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Tuesday, November 15, 2011

Wishful Acres CSA Week 9 Newsletter

Hello shareholders!

Full share CSA members and half share Group A will receive delivery this Friday (November 18) between 12-2, unless you've arranged otherwise. 

Group A half shares, this is your last CSA delivery of the year.  So, you'll be receiving your "Thanksgiving" share this week along with some turkey day recipes and a "Thank You" gift from our farm of one dozen eggs (I'll try to make sure to provide eggs that are at least 2 weeks old so you can hard boil them in case you have deviled eggs on your Thanksgiving menu). 
Group B and Full Shareholders, you'll receive your thank you gift eggs next week - the last delivery is scheduled for the day after Thanksgiving.  If you need your share before Thanksgiving instead and want to pick it up at the farm, please let me know soon and I will arrange my harvest schedule to comply.

Extras available this week:
  • Pickles - our farm-made all-natural sweet dill pickle slices are great for Thanksgiving relish trays.  They are $4.50 per pint-sized jar and delicious.
  • Eggs - $2 for medium, $3 for extra-large sized.
  • Beef - visit the web site for cuts & prices - and click on "beef"
In your share this week:
  • Butternut Squash
  • Scallop Squash
  • Turnip (if you don't want to eat these now, they'll keep for weeks in your fridge)
  • Rutabaga (same storage as turnips)
  • Carrots
  • Kale
  • Lettuce
  • Asian Greens Mix (great for salad, stir fry, or soup)
  • Green Onion
  • Yellow Onion (from our storage onions)
  • Spinach
  • Radish
  • Large Zucchini (hard skinned, from storage - you may need to cut off skin before shredding for baking (recipe below))
  • Garlic
  • Parsley
Butternut Squash Soup with Fennel Seed
My all-time favorite winter soup.  It's so good!
You can view the recipe and picture here on the farm blog:

Thanksgiving Stuffing with Roasted Root Vegetables
My husband's family is chock-full of good cooks.  Last year, one of his aunts made a stuffing that was chock full of roasted root vegetables.  I think I ate more than my share... it was delicious.  Here is a version I found on the web.
Roasting enhances the sweetness and deep flavor of autumn root vegetables. To save time, roast the vegetables the night before you make the stuffing. Don't be afraid to let the vegetables get nicely browned -- the caramelization will only enhance their taste. Use with turkey, chicken, or pork.
3 tablespoons olive oil
3 large carrots, peeled and cut into 1/2-inch-thick rounds
2 large rutabaga, peeled and cut into 1/2-inch-thick rounds
1 large turnip, peeled and cut into 1/2-inch cubes
1 large onion, cut into 6 wedges
1 1/2 teaspoons salt
1/2 teaspoon freshly ground pepper
1 pound firm whole wheat bread, cut into 1/2-inch cubes, dried overnight or in the oven (about 10 cups)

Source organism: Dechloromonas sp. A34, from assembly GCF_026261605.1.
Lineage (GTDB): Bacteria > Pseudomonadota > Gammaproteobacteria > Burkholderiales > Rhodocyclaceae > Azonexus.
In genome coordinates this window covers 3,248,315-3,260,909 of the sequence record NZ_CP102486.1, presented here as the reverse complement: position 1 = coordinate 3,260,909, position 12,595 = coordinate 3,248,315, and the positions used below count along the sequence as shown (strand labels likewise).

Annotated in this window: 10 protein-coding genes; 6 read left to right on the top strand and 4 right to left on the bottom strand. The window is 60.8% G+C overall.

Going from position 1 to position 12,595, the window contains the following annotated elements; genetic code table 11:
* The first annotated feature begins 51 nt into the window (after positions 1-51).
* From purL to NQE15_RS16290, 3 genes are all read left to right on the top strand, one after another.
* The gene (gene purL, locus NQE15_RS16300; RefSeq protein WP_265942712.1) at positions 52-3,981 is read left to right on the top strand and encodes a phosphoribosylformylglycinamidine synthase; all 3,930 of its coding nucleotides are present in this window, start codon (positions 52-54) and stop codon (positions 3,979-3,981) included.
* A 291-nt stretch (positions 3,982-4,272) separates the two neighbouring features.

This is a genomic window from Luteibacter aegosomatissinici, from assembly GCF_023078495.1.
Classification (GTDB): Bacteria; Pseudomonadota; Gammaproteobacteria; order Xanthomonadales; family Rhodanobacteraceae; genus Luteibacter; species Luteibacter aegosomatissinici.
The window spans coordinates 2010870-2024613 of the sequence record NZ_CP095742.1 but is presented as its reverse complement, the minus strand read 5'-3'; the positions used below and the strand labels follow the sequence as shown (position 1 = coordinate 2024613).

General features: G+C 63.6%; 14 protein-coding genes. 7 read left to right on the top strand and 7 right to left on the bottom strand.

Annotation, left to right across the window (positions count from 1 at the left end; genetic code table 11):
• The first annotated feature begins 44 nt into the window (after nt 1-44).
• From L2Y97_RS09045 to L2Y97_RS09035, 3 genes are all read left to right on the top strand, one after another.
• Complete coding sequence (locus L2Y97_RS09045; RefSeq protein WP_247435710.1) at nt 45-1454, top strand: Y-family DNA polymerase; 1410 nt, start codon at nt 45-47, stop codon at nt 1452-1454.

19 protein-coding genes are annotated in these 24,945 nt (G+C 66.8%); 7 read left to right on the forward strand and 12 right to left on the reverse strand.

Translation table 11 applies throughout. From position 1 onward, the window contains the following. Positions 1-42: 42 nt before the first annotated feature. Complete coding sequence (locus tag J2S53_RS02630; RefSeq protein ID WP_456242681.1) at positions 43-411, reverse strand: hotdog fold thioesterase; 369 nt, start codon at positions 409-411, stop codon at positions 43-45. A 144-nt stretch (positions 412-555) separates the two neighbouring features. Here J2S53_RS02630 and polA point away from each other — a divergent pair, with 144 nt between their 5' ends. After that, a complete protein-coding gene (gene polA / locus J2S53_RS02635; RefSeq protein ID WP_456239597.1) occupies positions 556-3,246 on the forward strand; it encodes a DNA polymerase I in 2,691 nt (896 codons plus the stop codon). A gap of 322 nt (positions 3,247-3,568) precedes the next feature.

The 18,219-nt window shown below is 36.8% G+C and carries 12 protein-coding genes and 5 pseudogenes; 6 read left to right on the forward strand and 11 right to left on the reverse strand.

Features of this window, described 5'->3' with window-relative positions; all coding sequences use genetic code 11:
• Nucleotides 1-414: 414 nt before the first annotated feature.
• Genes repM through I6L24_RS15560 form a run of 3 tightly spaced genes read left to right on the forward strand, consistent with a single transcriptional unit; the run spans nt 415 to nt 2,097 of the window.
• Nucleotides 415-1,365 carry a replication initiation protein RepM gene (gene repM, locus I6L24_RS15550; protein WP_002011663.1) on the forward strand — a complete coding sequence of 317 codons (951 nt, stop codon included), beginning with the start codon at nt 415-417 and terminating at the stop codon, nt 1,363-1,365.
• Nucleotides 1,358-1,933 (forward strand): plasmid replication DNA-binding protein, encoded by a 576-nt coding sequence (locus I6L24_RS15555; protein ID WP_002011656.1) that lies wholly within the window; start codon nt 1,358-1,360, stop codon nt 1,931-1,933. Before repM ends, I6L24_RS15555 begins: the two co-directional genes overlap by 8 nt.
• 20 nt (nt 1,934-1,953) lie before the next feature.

2 eggs, beaten
1/3 cup chopped fresh parsley
2 teaspoons poultry seasoning
1 to 1 1/2 cups turkey or chicken stock, as needed
Preheat the oven to 450 degrees F.

In a large roasting pan, drizzle the oil over the carrots, rutabaga, turnip, and onion and mix with your hands to coat the vegetables with the oil. Season with 1/2 teaspoon of the salt and 1/4 teaspoon of the pepper. Roast, stirring the vegetables often, until they are tender and nicely browned, 35 to 45 minutes. Transfer to a bowl and let cool. (The roasted vegetables can be prepared up to 1 day ahead, covered, and refrigerated. Warm in a large nonstick skillet before using.)

Transfer the roasted vegetables to a large bowl. Mix in the bread cubes, eggs, parsley, poultry seasoning, and remaining 1 teaspoon pepper. Gradually stir in about 1 cup broth, until the stuffing is evenly moistened but not soggy. Or place in a lightly buttered casserole, drizzle with 1/2 cup broth, cover, and bake as a side dish.

Zucchini Muffins (I've adapted parts of this recipe before, so feel free to play around.  I've added whole wheat flour for part of the white flour, cut back the sugar, and substituted lard or oil for the shortening). 

Grab those giant zucchini and shred them to make delicious zucchini bread, muffins, and more.  You can use the black walnuts too!
2 1/4 cups all-purpose flour
1 cup white sugar
2 1/2 teaspoon baking powder
1/2 teaspoon baking soda
1 teaspoon ground cinnamon
1 teaspoon ground nutmeg
1/2 teaspoon salt
1/2 cup shortening
1/2 cup milk
2 eggs, lightly beaten
1 1/2 cups shredded zucchini
1 teaspoon vanilla extract
1/2 cup chopped walnuts
1/4 cup brown sugar
Preheat oven to 350 degrees F.  Grease and flour a muffin pan.  In a large bowl, combine flour and sugar.  Stir in baking powder, baking soda, cinnamon, nutmeg and salt.  Cut in shortening until mixture resembles course crumbs.  Make a well in the center, and pour in milk, eggs, zucchini, and vanilla.  Fold in walnuts.  Fill muffin cups 1/2 full.  Sprinkle tops with brown sugar.  Bake in preheated oven for 15-20 minutes or until a toothpick inserted into the center comes out clean.  Allow to cool.

Butternut Squash Pie


  1. 1
    Pierce the squash with a knife in several places, and place in a baking dish in a 350 degree oven.
  2. 2
    Bake until the squash is tender and easily pierced with a knife (about 1 hour) ALLOW TO COOL COMPLETELY.
  3. 3
    Cut the squash in half, and remove the seeds.
  4. 4
    Scoop out about 2 cups of the pulp and place in your blender or food processor.
  5. 5
    Add all remaining ingredients and blend until smooth.
  6. 6
    Pour into prepared pie crust.
  7. 7
    Bake 45-50 minutes or until the center is nearly set, and the pie is starting to slightly pull away from the edges of the pan.
  8. 8
    Cool on a wire rack.

Thanks everyone for your support!

Penny Peterson
Wishful Acres

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